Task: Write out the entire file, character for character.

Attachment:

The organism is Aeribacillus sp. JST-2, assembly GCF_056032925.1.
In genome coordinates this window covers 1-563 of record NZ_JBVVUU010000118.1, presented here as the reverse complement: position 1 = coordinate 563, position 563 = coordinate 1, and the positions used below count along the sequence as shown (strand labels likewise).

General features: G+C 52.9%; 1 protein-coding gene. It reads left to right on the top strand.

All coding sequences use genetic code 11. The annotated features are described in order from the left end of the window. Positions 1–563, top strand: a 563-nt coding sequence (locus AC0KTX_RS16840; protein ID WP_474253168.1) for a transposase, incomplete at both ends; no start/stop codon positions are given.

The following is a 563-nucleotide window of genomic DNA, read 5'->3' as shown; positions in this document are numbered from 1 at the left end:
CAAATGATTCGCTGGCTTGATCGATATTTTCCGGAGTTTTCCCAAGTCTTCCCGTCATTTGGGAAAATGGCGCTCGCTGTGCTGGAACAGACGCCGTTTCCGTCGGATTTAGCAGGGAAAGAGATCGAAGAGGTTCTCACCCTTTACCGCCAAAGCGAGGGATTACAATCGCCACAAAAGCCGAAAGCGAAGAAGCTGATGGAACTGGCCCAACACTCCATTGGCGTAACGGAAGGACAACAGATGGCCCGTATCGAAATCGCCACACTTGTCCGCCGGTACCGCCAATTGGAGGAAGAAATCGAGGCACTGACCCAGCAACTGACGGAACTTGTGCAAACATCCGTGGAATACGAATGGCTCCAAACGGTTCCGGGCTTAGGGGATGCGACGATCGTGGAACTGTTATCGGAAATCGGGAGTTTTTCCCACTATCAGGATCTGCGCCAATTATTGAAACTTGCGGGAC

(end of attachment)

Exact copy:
The organism is Aeribacillus sp. JST-2, assembly GCF_056032925.1.
In genome coordinates this window covers 1-563 of record NZ_JBVVUU010000118.1, presented here as the reverse complement: position 1 = coordinate 563, position 563 = coordinate 1, and the positions used below count along the sequence as shown (strand labels likewise).

General features: G+C 52.9%; 1 protein-coding gene. It reads left to right on the top strand.

All coding sequences use genetic code 11. The annotated features are described in order from the left end of the window. Positions 1–563, top strand: a 563-nt coding sequence (locus AC0KTX_RS16840; protein ID WP_474253168.1) for a transposase, incomplete at both ends; no start/stop codon positions are given.

The following is a 563-nucleotide window of genomic DNA, read 5'->3' as shown; positions in this document are numbered from 1 at the left end:
CAAATGATTCGCTGGCTTGATCGATATTTTCCGGAGTTTTCCCAAGTCTTCCCGTCATTTGGGAAAATGGCGCTCGCTGTGCTGGAACAGACGCCGTTTCCGTCGGATTTAGCAGGGAAAGAGATCGAAGAGGTTCTCACCCTTTACCGCCAAAGCGAGGGATTACAATCGCCACAAAAGCCGAAAGCGAAGAAGCTGATGGAACTGGCCCAACACTCCATTGGCGTAACGGAAGGACAACAGATGGCCCGTATCGAAATCGCCACACTTGTCCGCCGGTACCGCCAATTGGAGGAAGAAATCGAGGCACTGACCCAGCAACTGACGGAACTTGTGCAAACATCCGTGGAATACGAATGGCTCCAAACGGTTCCGGGCTTAGGGGATGCGACGATCGTGGAACTGTTATCGGAAATCGGGAGTTTTTCCCACTATCAGGATCTGCGCCAATTATTGAAACTTGCGGGAC